A third human case of highly pathogenic avian influenza (HPAI) A(H5) virus infection related to dairy cattle was reported by the Centers for Disease Control and Prevention last Thursday, May 30. This person is from Michigan and works on a farm where cows had tested positive for HPAI. The two previous cases, one in Texas and another in Michigan, also involved workers on dairies where cows were sick with the virus.

There have only been four human cases of avian influenza reported in the United States. The first occurred in 2022 in a person in Colorado who had direct exposure to poultry being depopulated during the outbreak in birds. General symptoms of avian influenza in humans include fever, cough, muscle aches, general fatigue, sore throat, nausea or vomiting, and shortness of breath.

The current risk to the general public remains low; people at greatest risk for contracting HPAI appear to be those who have direct contact with infected animals. This includes milkers or other workers in direct contact with unpasteurized milk from infected cows. That’s because USDA analysis from nasal swabs, tissue, and milk samples showed that the highest concentration of virus shedding is found in milk prior to pasteurization, and virus replication in the dairy cow occurs mainly in the udder.

In a Michigan State University Extension article, dairy extension educator Martin Carrasquillo-Mangual explained that exposure could happen during forestripping, milk testing, or from cows leaking milk. Milk can also be found on equipment, used towels, work clothes, the parlor floor, and more, elevating the risk for contact. People feeding raw milk to calves can also be exposed.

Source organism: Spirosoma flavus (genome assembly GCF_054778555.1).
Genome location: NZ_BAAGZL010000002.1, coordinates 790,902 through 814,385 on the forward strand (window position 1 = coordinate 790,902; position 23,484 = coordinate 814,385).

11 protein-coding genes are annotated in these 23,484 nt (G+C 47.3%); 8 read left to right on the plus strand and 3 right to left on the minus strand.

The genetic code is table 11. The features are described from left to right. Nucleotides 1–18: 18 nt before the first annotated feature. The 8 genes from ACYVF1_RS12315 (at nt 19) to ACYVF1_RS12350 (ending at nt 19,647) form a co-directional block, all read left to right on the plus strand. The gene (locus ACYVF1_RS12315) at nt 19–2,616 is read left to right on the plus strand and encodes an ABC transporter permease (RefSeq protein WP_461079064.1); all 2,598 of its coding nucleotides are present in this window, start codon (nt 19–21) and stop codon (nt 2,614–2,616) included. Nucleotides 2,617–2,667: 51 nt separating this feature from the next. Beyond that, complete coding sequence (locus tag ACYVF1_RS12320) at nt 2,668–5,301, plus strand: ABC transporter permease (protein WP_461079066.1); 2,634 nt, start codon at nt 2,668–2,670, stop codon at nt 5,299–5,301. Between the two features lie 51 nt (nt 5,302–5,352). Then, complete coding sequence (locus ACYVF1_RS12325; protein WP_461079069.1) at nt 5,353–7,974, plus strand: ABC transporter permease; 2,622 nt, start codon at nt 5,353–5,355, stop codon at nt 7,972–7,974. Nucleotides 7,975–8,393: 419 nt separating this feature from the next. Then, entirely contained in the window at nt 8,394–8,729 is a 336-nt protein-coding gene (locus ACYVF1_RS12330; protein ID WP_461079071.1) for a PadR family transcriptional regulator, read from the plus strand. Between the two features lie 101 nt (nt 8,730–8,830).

“However, many of these processes are vital for the optimal functioning of a dairy farm,” Carrasquillo-Mangual recognized. “This highlights the importance of increasing awareness and implementing strategies to reduce the risk to dairy farm workers.”

Protection starts with thorough handwashing before and after working with cows. After a milking shift, Carrasquillo-Mangual recommended showering or at least washing the hands and face with water and soap.

A good line of defense is the use of personal protective equipment. He said gloves should be worn at all times in the parlor and replaced if torn. This includes cow pushers who step into the milking pit, he added.

Clothes worn during milking should be washed after each shift or at least kept separate from other clothing. Boots should be cleaned before a milking shift and cleaned and disinfected afterwards. Carrasquillo-Mangual encouraged farm owners to provide a container with chlorinated water nearby so milkers can step in it to clean their boots every time they leave the milking area. “It is important to rinse the boots to remove manure and sand prior to disinfection,” Carrasquillo-Mangual noted.

If a herd is confirmed positive, further steps can be taken to avoid exposure, such as wearing safety glasses to protect eyes from milk splashes, not touching the face, eyes, and nose when working, and disposing gloves when leaving the milking area. “Any equipment that protects the worker from milk droplets can aid in reducing the risk of infection,” Carrasquillo-Mangual said.

If HPAI is detected on the premise, Carrasquillo-Mangual advised against feeding raw milk to cats or other animals, as this can lead to further spreading of the disease.

“Although current information suggests that HPAI presents a low risk to humans and those affected have recovered successfully without any major setback, we should still employ methods to reduce the risk of infection and limit the spread of this disease,” Carrasquillo-Mangual concluded. “HPAI still presents clinical symptoms in humans that may vary in severity and length. Therefore, any action to mitigate the risk of infection will lead to a safer work environment.”

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June 6, 2024
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